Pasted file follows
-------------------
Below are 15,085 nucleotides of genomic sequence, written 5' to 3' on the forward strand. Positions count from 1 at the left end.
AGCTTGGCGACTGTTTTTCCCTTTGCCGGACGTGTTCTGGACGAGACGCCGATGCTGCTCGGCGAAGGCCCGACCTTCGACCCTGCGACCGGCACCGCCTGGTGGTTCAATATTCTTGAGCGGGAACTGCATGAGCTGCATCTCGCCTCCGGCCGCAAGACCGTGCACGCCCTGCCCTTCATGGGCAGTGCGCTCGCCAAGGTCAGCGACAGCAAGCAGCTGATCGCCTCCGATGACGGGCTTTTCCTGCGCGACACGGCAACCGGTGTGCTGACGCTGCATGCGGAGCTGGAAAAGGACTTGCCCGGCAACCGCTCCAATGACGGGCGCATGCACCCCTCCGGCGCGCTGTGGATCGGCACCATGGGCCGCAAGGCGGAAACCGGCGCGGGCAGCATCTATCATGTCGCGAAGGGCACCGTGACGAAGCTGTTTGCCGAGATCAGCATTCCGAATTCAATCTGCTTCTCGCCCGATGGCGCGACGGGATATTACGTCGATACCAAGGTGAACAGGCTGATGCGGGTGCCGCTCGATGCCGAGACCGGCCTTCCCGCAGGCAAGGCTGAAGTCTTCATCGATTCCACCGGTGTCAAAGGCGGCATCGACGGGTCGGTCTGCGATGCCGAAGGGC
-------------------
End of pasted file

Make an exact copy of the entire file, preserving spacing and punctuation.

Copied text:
Below are 15,085 nucleotides of genomic sequence, written 5' to 3' on the forward strand. Positions count from 1 at the left end.
AGCTTGGCGACTGTTTTTCCCTTTGCCGGACGTGTTCTGGACGAGACGCCGATGCTGCTCGGCGAAGGCCCGACCTTCGACCCTGCGACCGGCACCGCCTGGTGGTTCAATATTCTTGAGCGGGAACTGCATGAGCTGCATCTCGCCTCCGGCCGCAAGACCGTGCACGCCCTGCCCTTCATGGGCAGTGCGCTCGCCAAGGTCAGCGACAGCAAGCAGCTGATCGCCTCCGATGACGGGCTTTTCCTGCGCGACACGGCAACCGGTGTGCTGACGCTGCATGCGGAGCTGGAAAAGGACTTGCCCGGCAACCGCTCCAATGACGGGCGCATGCACCCCTCCGGCGCGCTGTGGATCGGCACCATGGGCCGCAAGGCGGAAACCGGCGCGGGCAGCATCTATCATGTCGCGAAGGGCACCGTGACGAAGCTGTTTGCCGAGATCAGCATTCCGAATTCAATCTGCTTCTCGCCCGATGGCGCGACGGGATATTACGTCGATACCAAGGTGAACAGGCTGATGCGGGTGCCGCTCGATGCCGAGACCGGCCTTCCCGCAGGCAAGGCTGAAGTCTTCATCGATTCCACCGGTGTCAAAGGCGGCATCGACGGGTCGGTCTGCGATGCCGAAGGGC